The Queen Vs. Louis Riel: Accused and Convicted of the Crime of High Treason. Report of Trial at Regina.--Appeal to the Court of Queen's Bench, Manitoba.--Appeal to the Privy Council, England.--Petition for Medical Examination of the Convict.--List of Petitions for Commutation of Sentence, Ottawa
Queen's Printer, 1886 - 207 pages
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Albert answer appear armed asked authority Batoche believe brought called Canada Canadian Carlton charge church coming communicate consider constitutional conversation council course Court Crozier delusion Dominion Duck Lake English evidence examined excited fact Father fight fire force French gave give given Government guard Half-breeds hands hear heard Honor idea Indians insane jury justice knew land leave letter Louis Riel magistrate Major Manitoba March matter mean meeting mind month morning never night North-West Territories notes object occasion opinion Parliament passed peace person police position present prisoner provisions Queen question reason rebellion reference religion remain remember Riel sent side speak spoke suppose taken talk tell thing thought told took trial understand wanted wish witness writing
Page 188 - It shall be lawful for the Queen, by and with the Advice and Consent of the Senate and House of Commons, to make Laws for the Peace, Order, and good Government of Canada, in relation to all Matters not coming within the Classes of Subjects by this Act assigned exclusively to the Legislatures of the Provinces...
Page 189 - ... authority of such Act of Parliament or having in the colony the force and effect of such Act, shall be read subject to such Act, order or regulation, and shall to the extent of such repugnancy, but not otherwise, be and remain absolutely void and inoperative".
Page 180 - The Indian Legislature has powers expressly limited by the Act of the Imperial Parliament which created it, and it can-, of course, do nothing beyond the limits which circumscribe these powers. But, when acting within those limits, it is not in any sense an agent or delegate of the Imperial Parliament, but has, and was intended to have, plenary powers of legislation, as large, and of the same nature, as those of Parliament itself.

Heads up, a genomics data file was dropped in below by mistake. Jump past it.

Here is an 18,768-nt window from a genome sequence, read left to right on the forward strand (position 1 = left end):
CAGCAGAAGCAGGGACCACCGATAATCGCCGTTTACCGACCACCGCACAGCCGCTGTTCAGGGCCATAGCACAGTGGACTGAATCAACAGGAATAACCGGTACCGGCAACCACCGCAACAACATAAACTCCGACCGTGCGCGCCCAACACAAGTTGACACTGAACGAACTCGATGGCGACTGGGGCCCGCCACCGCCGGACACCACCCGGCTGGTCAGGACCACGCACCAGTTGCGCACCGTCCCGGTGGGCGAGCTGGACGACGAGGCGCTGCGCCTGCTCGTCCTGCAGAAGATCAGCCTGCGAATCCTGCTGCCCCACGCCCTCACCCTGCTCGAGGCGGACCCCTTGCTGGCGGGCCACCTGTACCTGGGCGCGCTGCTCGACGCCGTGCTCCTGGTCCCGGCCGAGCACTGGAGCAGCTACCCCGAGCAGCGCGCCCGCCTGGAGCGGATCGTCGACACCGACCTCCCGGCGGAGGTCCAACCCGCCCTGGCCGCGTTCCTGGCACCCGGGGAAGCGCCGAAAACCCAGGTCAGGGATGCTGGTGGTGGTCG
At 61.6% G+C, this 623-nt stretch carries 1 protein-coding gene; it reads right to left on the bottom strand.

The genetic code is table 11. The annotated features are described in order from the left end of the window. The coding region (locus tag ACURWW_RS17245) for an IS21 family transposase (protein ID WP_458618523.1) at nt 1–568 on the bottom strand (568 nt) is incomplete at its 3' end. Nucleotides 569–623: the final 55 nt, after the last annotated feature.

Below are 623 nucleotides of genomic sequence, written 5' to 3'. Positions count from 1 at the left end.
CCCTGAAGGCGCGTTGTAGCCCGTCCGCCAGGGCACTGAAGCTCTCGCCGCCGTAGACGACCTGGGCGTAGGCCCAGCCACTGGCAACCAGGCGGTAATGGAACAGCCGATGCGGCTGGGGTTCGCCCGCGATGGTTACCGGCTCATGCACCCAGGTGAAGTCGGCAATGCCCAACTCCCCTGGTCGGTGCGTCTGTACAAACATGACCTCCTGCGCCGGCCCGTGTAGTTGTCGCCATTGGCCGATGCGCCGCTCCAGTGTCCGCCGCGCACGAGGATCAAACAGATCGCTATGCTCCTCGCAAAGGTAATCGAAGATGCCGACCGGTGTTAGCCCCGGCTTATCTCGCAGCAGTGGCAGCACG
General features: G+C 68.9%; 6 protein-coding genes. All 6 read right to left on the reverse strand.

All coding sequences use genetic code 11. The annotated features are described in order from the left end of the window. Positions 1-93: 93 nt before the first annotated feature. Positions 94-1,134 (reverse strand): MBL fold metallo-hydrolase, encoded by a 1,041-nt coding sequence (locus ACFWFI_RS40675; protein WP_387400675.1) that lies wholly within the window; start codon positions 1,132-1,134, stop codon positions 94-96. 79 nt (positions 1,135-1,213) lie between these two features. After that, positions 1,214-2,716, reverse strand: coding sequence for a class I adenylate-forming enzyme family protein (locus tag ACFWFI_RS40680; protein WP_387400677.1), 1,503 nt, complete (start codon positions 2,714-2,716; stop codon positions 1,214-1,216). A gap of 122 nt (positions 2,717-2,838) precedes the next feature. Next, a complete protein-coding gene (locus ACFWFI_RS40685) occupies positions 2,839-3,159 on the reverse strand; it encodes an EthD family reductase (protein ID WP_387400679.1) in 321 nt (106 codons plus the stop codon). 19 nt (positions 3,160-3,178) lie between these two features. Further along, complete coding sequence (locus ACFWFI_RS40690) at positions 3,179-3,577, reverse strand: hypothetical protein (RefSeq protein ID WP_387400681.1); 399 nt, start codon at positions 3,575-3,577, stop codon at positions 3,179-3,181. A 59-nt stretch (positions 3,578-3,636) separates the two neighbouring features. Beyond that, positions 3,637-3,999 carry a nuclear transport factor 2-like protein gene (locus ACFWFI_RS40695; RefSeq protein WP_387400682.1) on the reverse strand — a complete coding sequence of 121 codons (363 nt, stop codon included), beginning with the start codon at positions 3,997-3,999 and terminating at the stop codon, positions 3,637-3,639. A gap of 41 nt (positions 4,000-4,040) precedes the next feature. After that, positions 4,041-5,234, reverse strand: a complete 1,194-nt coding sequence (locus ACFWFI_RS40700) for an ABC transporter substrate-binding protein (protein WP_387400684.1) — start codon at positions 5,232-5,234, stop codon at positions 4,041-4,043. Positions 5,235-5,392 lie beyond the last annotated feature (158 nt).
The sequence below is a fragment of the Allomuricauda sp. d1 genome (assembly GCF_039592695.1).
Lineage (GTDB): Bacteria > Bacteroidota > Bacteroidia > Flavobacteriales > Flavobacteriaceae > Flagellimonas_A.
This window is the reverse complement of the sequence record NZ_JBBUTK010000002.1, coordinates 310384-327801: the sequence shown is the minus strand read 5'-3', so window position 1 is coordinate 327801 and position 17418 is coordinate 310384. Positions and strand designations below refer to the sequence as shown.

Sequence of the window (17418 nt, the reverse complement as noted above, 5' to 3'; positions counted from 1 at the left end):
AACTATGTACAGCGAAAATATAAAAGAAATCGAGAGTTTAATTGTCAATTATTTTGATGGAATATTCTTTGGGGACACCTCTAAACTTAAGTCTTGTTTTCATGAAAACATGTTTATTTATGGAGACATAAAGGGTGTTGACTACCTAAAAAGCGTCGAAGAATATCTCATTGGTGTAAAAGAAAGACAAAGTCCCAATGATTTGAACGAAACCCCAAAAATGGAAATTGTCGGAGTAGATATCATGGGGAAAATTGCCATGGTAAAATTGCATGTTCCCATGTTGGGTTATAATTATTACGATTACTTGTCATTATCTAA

Page 190 - No colonial law shall be or be deemed to have been void or inoperative on the ground of repugnancy to the law of England, unless the same shall be repugnant to the provisions of some such Act of Parliament Order or Regulation as aforesaid.
Page 181 - Canada ; and thereupon it shall be lawful for the Parliament of Canada from the date aforesaid to make, ordain, and establish within the land and territory so admitted as aforesaid all such laws, institutions, and ordinances, and to constitute such Courts and officers, as may be necessary for the peace, order, and good government of Her Majesty's subjects and others therein...
Page 182 - The Parliament of Canada may from time to time make provision for the administration, peace, order, and good government of any territory not for the time being included in any Province.
Page 40 - Q. What did he say to you, and what did you say to him ? A.
Page 189 - WHEREAS the Provinces of Canada, Nova Scotia, and New Brunswick have expressed their Desire to be federally united into One Dominion under the Crown of the United Kingdom...